Corn sweeteners, cocoa powder and egg prices are up sharply.

While prices for several raw commodities and other ingredients are down sharply from last year with some at multi-year lows, corn sweeteners, cocoa powder and egg prices are up sharply over this same period, and all for different reasons.

As August came to an end, December futures were down about 25% for Kansas City wheat, down 20% for Minneapolis wheat and down 10% for Chicago wheat, and cash durum prices were down 20% from a year ago. Corresponding flour prices were down about 25% for bakers’ standard patent (K.C. hard red winter wheat) and down 30% for spring standard patent (Minneapolis hard red spring wheat) but up slightly for cracker flour (Chicago soft red winter wheat). Widespread occurrence of vomitoxin has limited the supply of milling quality soft red winter wheat, which has supported futures and cash basis levels, and thus soft flour prices. Semolina prices (durum) were down more than 20% from a year ago.
Abundant world supplies are expected to limit exports and thus upward price potential for hard red winter wheat, and large and high quality spring wheat and durum crops are expected to keep a lid on those prices. More uncertainty exists in the soft wheat market, and values are expected to remain strong.

Edible oil prices show some variation with soybean oil down about 20% from a year ago, canola oil down about 15%, palm oil down 23% and loose lard down 33%. Peanut oil, meanwhile, was about flat at the end of August, corn oil was up about 15% and sunflowerseed oil was up 20%. Nearly all of the pricing moves in edible oils were attributed to supply with increased supply pressuring values and tighter supplies offering support.

The most dramatic price declines from last year have been in dairy products, with dry whey and lactose down more than 60%, nonfat dry milk, buttermilk and 34% whey protein concentrate down more than 50%, cheddar cheese down more than 20% and butter down about 15%. A combination of increased domestic and ample global supplies has pressured dairy prices worldwide, with some at 13-year lows in August. Most see prices near their bottom, but with limited upward potential the next few months.
Prices for bulk refined sugar are down about 10% from a year ago, while New York world raw sugar futures recently hit seven-year lows. Refined sugar prices are expected to hold near their 33c- to 35c-a-lb range for the foreseeable future.

While sugar prices have eased, corn sweetener prices for 2016 have soared. Corn refiners in early August issued pricing guidance informing customers of a $3.50 a cwt increase in 42% high-fructose corn syrup, liquid glucose and liquid dextrose, and a $4.50 a cwt increase in 55% HFCS and regular corn syrup, equal to about 15% increases from 2015 contracted levels. When initial offers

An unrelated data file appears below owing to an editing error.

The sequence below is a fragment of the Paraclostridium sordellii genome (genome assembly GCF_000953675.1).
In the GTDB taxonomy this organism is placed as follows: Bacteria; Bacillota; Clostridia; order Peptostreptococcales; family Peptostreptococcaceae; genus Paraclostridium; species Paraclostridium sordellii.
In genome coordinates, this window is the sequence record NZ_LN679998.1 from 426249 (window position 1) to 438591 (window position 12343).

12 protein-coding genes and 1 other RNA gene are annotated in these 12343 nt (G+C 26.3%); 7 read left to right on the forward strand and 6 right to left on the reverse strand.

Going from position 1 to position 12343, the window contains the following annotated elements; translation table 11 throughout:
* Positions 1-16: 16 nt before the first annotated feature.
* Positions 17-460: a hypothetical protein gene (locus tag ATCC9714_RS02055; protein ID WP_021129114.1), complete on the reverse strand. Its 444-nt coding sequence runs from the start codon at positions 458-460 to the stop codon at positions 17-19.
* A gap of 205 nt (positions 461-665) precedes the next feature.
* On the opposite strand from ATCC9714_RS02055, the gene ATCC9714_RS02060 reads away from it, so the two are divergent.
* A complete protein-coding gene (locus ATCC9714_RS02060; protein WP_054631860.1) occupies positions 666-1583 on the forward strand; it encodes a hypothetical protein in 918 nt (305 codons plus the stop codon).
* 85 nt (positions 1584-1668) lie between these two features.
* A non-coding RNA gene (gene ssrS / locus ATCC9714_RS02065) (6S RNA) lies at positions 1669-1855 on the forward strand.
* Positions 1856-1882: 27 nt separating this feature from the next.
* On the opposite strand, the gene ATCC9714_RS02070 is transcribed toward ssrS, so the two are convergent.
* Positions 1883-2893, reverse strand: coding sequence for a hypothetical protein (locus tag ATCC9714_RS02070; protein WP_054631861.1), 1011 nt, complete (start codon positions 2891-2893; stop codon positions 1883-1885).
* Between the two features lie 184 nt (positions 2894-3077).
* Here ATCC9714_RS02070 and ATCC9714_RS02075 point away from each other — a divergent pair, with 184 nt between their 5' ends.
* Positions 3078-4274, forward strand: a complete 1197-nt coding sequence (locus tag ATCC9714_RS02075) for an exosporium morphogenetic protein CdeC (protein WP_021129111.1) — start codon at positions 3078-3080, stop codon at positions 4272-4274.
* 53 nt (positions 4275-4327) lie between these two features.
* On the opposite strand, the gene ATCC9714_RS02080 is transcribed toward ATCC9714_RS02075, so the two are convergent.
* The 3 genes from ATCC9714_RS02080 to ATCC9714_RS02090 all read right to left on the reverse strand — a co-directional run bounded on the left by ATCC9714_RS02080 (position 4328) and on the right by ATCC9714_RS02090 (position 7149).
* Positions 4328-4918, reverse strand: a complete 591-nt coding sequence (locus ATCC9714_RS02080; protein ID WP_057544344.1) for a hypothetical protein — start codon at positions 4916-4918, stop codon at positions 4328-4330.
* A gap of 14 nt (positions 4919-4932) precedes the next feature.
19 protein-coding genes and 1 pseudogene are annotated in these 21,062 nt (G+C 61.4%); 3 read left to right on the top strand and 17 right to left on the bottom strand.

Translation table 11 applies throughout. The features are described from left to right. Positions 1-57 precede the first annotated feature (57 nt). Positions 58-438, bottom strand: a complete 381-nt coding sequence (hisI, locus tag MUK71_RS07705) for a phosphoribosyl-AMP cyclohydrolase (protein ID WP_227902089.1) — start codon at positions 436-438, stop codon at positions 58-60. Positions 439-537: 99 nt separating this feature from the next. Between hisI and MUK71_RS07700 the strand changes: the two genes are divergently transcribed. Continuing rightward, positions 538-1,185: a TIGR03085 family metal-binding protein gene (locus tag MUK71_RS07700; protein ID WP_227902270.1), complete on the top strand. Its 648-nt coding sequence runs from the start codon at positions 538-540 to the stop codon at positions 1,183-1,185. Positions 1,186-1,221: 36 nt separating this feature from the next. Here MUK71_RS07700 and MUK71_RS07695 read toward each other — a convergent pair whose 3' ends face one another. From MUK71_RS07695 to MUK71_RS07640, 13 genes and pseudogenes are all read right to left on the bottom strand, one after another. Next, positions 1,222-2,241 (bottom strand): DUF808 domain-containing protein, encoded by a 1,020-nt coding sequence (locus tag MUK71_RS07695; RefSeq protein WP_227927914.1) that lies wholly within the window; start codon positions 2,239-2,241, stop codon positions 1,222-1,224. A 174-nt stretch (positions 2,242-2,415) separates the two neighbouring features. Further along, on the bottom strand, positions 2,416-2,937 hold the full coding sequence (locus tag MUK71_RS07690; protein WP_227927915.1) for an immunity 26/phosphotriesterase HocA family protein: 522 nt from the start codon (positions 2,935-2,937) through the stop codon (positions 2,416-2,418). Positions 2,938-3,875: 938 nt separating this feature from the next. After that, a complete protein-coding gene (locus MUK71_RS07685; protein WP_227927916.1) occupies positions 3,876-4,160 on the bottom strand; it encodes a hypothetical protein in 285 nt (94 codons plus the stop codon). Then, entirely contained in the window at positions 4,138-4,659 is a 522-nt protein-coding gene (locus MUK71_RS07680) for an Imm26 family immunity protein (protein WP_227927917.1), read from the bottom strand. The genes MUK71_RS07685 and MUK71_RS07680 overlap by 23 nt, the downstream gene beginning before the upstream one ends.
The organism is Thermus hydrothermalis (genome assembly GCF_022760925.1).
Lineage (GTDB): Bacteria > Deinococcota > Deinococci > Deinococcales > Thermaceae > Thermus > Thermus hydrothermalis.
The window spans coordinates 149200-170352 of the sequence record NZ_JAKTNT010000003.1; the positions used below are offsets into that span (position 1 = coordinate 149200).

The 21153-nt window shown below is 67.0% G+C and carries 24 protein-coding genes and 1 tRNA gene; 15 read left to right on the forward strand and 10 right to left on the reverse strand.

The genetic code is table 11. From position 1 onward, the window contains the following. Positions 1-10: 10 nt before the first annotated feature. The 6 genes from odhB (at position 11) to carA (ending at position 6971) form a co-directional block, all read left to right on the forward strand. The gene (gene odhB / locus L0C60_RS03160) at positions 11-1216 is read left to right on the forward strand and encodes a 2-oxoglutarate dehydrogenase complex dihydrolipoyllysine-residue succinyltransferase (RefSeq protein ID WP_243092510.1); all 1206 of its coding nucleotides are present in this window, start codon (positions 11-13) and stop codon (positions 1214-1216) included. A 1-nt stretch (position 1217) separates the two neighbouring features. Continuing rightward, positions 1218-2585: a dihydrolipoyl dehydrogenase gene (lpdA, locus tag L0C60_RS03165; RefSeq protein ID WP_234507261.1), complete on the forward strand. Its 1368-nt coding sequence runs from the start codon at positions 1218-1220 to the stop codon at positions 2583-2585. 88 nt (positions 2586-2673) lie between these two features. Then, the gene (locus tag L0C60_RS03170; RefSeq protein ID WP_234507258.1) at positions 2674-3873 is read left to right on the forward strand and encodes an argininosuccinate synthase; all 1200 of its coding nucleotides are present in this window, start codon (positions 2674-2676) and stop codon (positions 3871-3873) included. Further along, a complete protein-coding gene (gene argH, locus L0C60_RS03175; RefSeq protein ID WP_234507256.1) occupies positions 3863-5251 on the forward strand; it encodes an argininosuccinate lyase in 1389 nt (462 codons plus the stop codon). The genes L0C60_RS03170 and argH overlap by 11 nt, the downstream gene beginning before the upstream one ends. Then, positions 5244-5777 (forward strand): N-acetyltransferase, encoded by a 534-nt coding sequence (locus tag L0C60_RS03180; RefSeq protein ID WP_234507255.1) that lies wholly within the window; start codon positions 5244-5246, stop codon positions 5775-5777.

expired, prices were raised another $1.50 a cwt on all products, resulting in a total increase of about 20% from 2015.

Fearing a repeat of 2015’s tight supplies most users booked a majority of their 2016 needs before the second price increase went into effect in the latter half of August, making it the earliest contracting period in memory. Corn refiners refused to waver from list prices, putting buyers who waited or hoped to negotiate lower pricing at risk of higher prices or of being shut out. Refiners cited tight supplies and reduced production capacity. Lower corn prices had little if any bearing on higher corn sweetener offers, which will impact costs in 2016.

Cocoa powder prices were up more than 50% from a year ago, partly due to concerns about cocoa bean production in 2015-16. Cocoa bean futures were down from July highs but remain historically strong largely on speculative trading. Cocoa butter prices were up from March lows but down 25% from August 2014 highs. Lower-than-expected chocolate demand, especially in Asia, resulted in heavy cocoa butter supplies and reduced processing levels in some regions, which also reduced cocoa powder output and supported powder prices.

The most publicized surge in ingredient prices has been for eggs and egg products, many of which doubled and tripled in price to record levels this summer as an outbreak of H5N2 highly pathogenic avian influenza wiped out about 25% of the U.S. processing egg supply. Egg prices fluctuated widely this summer and currently are well off record highs set in June and August, but still are historically high. Whole egg and white prices also are off record highs, but are still historically strong, while yolk prices remain at record levels. Product values likely will remain so at least until the industry gets through the fall migratory bird season, which has the potential to bring A.I. back to the Midwest despite increased biosecurity procedures by producers. Even if A.I. bypasses U.S. flocks this fall, it will be about a year and a half before production returns to normal.

The impact of ingredient price swings on food manufacturers is illustrated in the Sosland ingredient indexes on Page 68. Values for the six food indexes are down from last year, as lower milk, sugar, cocoa butter, edible oil, dairy, apple and pork prices more than offset higher prices for cocoa powder and egg products, while bakery index values are mixed.